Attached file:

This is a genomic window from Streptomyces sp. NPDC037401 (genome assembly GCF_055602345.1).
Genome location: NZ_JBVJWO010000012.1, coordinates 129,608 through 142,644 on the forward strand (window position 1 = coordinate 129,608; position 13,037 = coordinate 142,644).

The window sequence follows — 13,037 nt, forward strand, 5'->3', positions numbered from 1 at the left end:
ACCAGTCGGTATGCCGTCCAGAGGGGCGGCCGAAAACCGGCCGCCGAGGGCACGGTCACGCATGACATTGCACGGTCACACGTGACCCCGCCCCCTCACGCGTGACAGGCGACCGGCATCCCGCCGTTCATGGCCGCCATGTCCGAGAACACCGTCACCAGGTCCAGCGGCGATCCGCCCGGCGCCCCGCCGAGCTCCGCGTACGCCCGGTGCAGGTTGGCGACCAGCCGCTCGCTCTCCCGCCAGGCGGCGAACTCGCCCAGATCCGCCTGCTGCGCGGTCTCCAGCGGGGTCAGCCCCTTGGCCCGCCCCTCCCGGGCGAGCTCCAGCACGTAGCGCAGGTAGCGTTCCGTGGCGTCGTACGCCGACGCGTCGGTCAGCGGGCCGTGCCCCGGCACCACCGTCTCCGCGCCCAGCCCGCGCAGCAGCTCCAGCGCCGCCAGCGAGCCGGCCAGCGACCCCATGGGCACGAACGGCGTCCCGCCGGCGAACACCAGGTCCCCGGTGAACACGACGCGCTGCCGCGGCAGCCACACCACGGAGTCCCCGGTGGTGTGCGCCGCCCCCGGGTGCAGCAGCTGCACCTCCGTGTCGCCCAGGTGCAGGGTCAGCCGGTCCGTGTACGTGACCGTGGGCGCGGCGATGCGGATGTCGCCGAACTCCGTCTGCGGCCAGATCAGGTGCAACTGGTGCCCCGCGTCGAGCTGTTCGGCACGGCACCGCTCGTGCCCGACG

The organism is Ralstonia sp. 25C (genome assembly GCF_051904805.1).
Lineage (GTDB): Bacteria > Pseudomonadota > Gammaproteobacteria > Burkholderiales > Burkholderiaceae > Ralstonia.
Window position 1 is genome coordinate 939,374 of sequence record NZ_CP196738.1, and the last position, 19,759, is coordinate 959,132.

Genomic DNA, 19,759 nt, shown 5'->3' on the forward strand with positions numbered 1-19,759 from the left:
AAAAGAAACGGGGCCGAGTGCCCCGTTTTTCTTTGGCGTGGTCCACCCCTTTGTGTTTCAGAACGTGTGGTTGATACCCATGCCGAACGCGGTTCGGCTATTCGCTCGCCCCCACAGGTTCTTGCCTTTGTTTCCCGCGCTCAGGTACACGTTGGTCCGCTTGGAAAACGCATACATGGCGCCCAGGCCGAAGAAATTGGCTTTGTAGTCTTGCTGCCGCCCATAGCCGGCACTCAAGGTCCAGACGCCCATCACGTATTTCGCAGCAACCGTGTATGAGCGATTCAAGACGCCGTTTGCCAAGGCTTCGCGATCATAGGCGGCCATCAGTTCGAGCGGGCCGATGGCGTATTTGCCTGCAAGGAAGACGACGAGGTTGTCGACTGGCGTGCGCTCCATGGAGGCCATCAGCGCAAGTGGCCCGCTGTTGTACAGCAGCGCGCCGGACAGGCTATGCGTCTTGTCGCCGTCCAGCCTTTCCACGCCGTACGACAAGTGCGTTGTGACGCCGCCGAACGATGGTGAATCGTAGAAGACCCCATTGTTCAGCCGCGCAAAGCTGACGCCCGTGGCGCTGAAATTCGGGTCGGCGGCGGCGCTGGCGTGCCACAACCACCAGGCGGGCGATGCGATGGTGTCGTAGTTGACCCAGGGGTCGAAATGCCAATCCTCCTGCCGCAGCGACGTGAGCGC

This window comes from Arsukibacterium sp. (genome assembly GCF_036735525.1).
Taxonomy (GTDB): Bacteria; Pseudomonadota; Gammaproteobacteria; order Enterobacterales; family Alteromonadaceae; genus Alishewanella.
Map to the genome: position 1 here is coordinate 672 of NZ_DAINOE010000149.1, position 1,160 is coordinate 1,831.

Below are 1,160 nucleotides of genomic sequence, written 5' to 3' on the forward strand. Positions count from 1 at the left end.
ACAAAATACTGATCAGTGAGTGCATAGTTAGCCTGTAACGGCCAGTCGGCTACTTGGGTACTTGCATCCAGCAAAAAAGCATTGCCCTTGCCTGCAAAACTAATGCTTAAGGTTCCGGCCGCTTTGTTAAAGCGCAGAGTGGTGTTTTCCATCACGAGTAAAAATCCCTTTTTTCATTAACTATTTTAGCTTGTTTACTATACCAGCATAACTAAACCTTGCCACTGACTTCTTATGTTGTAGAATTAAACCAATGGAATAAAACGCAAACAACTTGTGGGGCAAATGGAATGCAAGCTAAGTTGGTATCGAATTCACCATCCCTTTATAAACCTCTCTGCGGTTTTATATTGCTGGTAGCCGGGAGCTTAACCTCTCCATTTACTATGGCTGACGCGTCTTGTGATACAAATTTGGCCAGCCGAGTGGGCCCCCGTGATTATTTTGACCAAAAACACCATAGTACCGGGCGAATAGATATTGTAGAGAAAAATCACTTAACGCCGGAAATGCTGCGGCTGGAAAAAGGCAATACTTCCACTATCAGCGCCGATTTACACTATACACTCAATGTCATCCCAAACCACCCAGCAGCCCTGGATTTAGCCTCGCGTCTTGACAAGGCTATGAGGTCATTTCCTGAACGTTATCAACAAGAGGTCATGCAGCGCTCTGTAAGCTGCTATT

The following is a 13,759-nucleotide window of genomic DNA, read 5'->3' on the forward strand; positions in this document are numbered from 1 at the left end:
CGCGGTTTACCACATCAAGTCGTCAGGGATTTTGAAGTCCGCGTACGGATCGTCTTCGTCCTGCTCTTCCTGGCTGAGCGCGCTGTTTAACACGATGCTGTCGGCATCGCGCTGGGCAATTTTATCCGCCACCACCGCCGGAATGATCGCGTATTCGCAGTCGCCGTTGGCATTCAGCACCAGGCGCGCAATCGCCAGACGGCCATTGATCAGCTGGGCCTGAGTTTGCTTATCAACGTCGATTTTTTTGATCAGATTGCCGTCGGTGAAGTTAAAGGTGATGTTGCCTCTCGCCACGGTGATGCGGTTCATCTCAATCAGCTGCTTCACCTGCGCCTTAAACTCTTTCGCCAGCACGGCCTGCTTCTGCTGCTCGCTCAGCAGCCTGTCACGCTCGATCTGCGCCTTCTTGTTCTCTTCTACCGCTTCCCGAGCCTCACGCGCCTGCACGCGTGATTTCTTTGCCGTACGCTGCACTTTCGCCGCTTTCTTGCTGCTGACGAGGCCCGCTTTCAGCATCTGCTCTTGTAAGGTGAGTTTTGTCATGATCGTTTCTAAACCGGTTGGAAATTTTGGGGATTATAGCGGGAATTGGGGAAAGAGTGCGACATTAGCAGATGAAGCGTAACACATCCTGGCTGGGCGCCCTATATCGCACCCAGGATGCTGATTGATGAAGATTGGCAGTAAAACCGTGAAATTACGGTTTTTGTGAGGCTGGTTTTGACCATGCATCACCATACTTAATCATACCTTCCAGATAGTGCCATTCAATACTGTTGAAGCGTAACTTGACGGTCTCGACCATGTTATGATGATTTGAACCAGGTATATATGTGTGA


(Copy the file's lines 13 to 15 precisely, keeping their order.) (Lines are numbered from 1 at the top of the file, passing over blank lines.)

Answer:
Below are 1,160 nucleotides of genomic sequence, written 5' to 3' on the forward strand. Positions count from 1 at the left end.
ACAAAATACTGATCAGTGAGTGCATAGTTAGCCTGTAACGGCCAGTCGGCTACTTGGGTACTTGCATCCAGCAAAAAAGCATTGCCCTTGCCTGCAAAACTAATGCTTAAGGTTCCGGCCGCTTTGTTAAAGCGCAGAGTGGTGTTTTCCATCACGAGTAAAAATCCCTTTTTTCATTAACTATTTTAGCTTGTTTACTATACCAGCATAACTAAACCTTGCCACTGACTTCTTATGTTGTAGAATTAAACCAATGGAATAAAACGCAAACAACTTGTGGGGCAAATGGAATGCAAGCTAAGTTGGTATCGAATTCACCATCCCTTTATAAACCTCTCTGCGGTTTTATATTGCTGGTAGCCGGGAGCTTAACCTCTCCATTTACTATGGCTGACGCGTCTTGTGATACAAATTTGGCCAGCCGAGTGGGCCCCCGTGATTATTTTGACCAAAAACACCATAGTACCGGGCGAATAGATATTGTAGAGAAAAATCACTTAACGCCGGAAATGCTGCGGCTGGAAAAAGGCAATACTTCCACTATCAGCGCCGATTTACACTATACACTCAATGTCATCCCAAACCACCCAGCAGCCCTGGATTTAGCCTCGCGTCTTGACAAGGCTATGAGGTCATTTCCTGAACGTTATCAACAAGAGGTCATGCAGCGCTCTGTAAGCTGCTATT

The following is a 13,759-nucleotide window of genomic DNA, read 5'->3' on the forward strand; positions in this document are numbered from 1 at the left end: